challenges you're dealt but
    the challenges you seek...If
    you have no goals, no
    mountains to climb, your
    soul dies".~Liz Fordred

  6. #16
    Senior Member djrolling's Avatar
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    I wish there was some place for you to try out the different kinds...Does anyone know of somewhere near her to do that?

  7. #17
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    I was a competitive cyclist (road cat 3) until my injury eight months ago so I'm very interested in racing. That said, I went with a Freedom Ryder for my first handcycle because the racing cycles have quite poor visibility for on road riding (both hard to see and to be seen). Once I'm feeling strong I'll likely be looking to add a racing cycle but strictly for racing.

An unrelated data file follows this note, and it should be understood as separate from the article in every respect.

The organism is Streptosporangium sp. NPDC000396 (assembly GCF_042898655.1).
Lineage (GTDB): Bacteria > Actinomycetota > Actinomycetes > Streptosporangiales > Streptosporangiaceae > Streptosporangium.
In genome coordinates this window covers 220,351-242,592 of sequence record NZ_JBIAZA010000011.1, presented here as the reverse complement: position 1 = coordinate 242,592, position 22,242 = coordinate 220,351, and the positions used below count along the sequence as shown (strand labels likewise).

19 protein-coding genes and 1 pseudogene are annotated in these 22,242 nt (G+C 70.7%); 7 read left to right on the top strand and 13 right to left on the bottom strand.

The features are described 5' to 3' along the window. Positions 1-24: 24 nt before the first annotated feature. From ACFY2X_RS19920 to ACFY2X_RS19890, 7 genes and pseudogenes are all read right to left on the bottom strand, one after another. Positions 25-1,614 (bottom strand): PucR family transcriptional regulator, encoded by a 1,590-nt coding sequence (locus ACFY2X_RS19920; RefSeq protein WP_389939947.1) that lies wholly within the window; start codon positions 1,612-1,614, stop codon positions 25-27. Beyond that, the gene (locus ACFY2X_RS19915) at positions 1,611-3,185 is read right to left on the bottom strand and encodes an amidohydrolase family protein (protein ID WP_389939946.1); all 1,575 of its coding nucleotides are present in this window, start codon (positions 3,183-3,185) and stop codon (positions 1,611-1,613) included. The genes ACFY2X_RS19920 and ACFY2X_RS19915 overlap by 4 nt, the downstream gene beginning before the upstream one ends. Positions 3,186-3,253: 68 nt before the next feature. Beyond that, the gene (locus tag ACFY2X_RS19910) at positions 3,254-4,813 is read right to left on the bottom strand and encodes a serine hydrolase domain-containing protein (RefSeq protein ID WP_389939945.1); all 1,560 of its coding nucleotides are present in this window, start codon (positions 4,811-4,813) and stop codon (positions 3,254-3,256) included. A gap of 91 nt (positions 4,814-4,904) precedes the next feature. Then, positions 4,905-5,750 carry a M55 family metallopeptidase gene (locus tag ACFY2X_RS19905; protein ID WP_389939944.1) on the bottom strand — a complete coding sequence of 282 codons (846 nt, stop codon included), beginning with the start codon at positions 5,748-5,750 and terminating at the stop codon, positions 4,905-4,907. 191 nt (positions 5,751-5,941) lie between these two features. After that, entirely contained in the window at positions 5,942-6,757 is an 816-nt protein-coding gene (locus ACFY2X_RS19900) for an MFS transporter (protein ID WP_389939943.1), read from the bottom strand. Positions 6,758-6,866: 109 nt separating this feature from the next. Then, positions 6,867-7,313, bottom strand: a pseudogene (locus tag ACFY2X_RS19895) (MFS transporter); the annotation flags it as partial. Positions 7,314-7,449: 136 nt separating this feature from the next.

I went to watch our local Wednesday night criterium tonight and I miss racing so much I ache. Used to do 35-45 races per year... Sigh

  8. #18
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    Quote Originally Posted by djrolling View Post
    I wish there was some place for you to try out the different kinds...Does anyone know of somewhere near her to do that?
    Here in Cincinnati there's a handcycle group that gets together monthly and allows noobs to try different cycles. Might be one nearby. Maybe check with rehab hospitals, etc.

  9. #19
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    Medic1 wouldn't need a recumbent either. The knee sit bikes are faster as they allow use of trunk muscles. Something like a Force K.

  10. #20
    Sorry to hear!
    Do you know how many gears are on that Freedom Ryder? Don't know if I'm remembering right, but didn't they come with an option of less or more gears? Mine had most gears, and I really needed them, like sit-and-fly I also had to go up steep driveway at home.
    Can you go and try the Top End? Might be a better option if it all checks out.